Leave aquaculture to the Norwegians, this Singaporean was told. Thankfully, he ignored the naysayers
Marine engineer Leow Ban Tat wasn’t content to sail into a comfortable retirement. With the right technologies, farming methods and government support, he’s living his dream of rearing healthy fish to feed the masses.
SINGAPORE: As a young man, he answered the call of the sea and went on to a globe-trotting marine engineering career in the oil and gas industry.
At the age of 60, Leow Ban Tat could have been comfortably retired.
Instead, he took the plunge in 2018 to pursue a new dream – that of feeding the masses healthy fish reared in a system insulated from the vagaries of the open sea.
“Our local farmers work very hard. I think they are very experienced,” he said. But events like algal blooms, which can kill massive numbers of fish, leave offshore open-net fish farmers helpless.
Technology, he believes, can overcome these challenges and help the sector produce quality fish.
Leow, 64, began sketching his ideas from around 2014. Oil prices had plunged due to a supply glut. An oil and gas consultant at the time, he thought: “Instead of grumbling about the downturn of the industry, why don’t I just use what I know… to create something new?”
Floating structures were what he knew well. Leow came up with drawings of tanks on a buoyant structure for fish farming. He called his design Eco-Ark and patented it in 2018.
That year, his Chancery Court apartment went en bloc, and Leow decided to take a leap of faith and plow the funds into this new venture.
“When I first started to tell investors that I’m going to build the first Eco-Ark, many of them were very apprehensive,” he said. “They think that this will be a high-capex (capital expenditure) investment that is not proven.”
A friend who used to be a farmer even told him to leave aquaculture to the Norwegians. “I quit this industry because it just cannot make money,” Leow recalled the friend saying. “Your patent, you can just throw away.”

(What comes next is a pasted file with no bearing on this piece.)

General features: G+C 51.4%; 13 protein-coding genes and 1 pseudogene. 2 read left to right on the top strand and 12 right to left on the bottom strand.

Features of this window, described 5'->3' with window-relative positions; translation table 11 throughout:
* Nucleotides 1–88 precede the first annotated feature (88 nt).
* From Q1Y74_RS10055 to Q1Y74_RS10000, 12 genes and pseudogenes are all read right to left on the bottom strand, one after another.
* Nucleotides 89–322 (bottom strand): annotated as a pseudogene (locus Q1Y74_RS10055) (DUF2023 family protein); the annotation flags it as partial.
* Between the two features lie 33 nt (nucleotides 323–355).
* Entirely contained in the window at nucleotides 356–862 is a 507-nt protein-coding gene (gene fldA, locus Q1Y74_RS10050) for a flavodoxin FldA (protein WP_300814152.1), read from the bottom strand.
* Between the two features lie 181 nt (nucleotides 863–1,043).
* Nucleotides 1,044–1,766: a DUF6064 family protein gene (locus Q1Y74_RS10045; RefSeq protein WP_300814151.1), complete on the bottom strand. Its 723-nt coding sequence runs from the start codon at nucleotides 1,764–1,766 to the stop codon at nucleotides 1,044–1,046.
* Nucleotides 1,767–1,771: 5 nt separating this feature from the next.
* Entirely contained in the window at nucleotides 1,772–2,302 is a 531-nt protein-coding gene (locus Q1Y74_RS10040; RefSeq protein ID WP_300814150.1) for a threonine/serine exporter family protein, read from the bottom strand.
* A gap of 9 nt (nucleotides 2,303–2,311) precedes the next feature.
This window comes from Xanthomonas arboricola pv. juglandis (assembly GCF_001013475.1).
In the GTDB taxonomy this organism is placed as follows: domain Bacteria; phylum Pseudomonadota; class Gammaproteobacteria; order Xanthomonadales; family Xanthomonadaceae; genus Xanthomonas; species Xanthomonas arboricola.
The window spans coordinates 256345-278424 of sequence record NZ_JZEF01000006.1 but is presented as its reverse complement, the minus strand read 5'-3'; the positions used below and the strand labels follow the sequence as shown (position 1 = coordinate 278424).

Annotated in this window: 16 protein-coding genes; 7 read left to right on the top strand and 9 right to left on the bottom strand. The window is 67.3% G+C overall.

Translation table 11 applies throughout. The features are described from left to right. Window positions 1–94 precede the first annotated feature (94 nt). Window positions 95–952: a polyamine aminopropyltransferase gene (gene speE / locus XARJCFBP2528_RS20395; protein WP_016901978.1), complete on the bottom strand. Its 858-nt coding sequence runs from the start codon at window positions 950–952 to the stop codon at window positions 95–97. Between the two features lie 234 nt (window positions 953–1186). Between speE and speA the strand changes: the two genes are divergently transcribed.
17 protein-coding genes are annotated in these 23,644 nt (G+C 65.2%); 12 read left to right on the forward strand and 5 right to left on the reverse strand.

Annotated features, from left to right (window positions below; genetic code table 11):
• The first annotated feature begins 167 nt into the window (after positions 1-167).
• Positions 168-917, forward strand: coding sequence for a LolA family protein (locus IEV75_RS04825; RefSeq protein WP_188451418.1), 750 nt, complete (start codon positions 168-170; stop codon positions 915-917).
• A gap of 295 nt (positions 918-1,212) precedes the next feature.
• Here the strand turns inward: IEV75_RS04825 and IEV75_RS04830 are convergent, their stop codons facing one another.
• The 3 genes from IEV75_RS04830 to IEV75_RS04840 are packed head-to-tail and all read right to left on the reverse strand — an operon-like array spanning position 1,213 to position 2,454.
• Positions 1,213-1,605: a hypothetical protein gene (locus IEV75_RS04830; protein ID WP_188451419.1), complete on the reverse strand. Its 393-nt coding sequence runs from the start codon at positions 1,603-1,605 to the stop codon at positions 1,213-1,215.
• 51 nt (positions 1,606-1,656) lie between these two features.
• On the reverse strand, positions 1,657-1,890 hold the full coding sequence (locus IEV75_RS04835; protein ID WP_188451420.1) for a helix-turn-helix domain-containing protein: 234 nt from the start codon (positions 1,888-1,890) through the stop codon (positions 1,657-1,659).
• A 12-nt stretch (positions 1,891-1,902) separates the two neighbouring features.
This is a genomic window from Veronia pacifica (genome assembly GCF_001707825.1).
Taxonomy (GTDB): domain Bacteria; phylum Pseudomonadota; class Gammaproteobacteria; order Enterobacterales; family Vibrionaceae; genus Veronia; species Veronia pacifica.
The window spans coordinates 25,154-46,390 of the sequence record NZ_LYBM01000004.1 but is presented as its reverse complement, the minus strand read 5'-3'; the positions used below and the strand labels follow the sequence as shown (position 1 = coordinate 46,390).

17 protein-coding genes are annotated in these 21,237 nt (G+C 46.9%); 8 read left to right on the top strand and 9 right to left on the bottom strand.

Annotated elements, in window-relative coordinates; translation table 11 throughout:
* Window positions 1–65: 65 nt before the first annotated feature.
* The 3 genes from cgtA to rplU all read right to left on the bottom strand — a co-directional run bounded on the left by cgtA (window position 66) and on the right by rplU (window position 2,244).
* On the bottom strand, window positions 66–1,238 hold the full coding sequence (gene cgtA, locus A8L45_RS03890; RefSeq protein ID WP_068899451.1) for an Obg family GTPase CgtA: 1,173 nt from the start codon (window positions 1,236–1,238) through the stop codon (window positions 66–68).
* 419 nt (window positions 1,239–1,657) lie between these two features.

But Leow drew courage from his wife Amy and their four children. She told him: “Maybe you should chase your dream. Don’t stop where you are.”
Today, the Aquaculture Centre of Excellence (ACE)’s Eco-Ark is anchored about 5km off Changi Point Ferry Terminal. Installed in October 2019, the 48m by 28m floating structure currently produces almost 100 tonnes of barramundi (Asian sea bass), grouper and red snapper a year.
At full capacity, it can produce 166 tonnes of fish a year, about 20 times that of a traditional farm.
Eco-Ark is one of the sea-based fish farms contributing to Singapore’s ambitious ’30 by 30' goal.
The country aims to build the agri-food industry’s capability and capacity to produce 30 per cent of its nutritional needs by 2030 – up from less than 10 per cent today – by ramping up its productivity in ways that are resource-optimal, climate-resilient, and sustainable both environmentally and commercially.
The government believes fish is a nutritious source of protein that the country can produce sustainably, and the Singapore Food Agency (SFA) aims to give the aquaculture industry a leg-up through various measures.
These include the launch of new sea space tenders in the southern waters and East Johor Straits from the end of this year, with lease tenures of 20+10 years that provide greater certainty so that farmers can plan and invest for the longer term, the agency said this month.
The SFA is also supporting the transformation of the aquaculture sector into a highly productive, climate-resilient and resource-efficient one that leverages technology and appropriate farm management methods.
Interested farms can tap its S$60-million Agri-Food Cluster Transformation (ACT) Fund launched last year. It replaced the Agriculture Productivity Fund which committed over S$50 million to 132 companies – including Eco-Ark – from 2014 to 2021.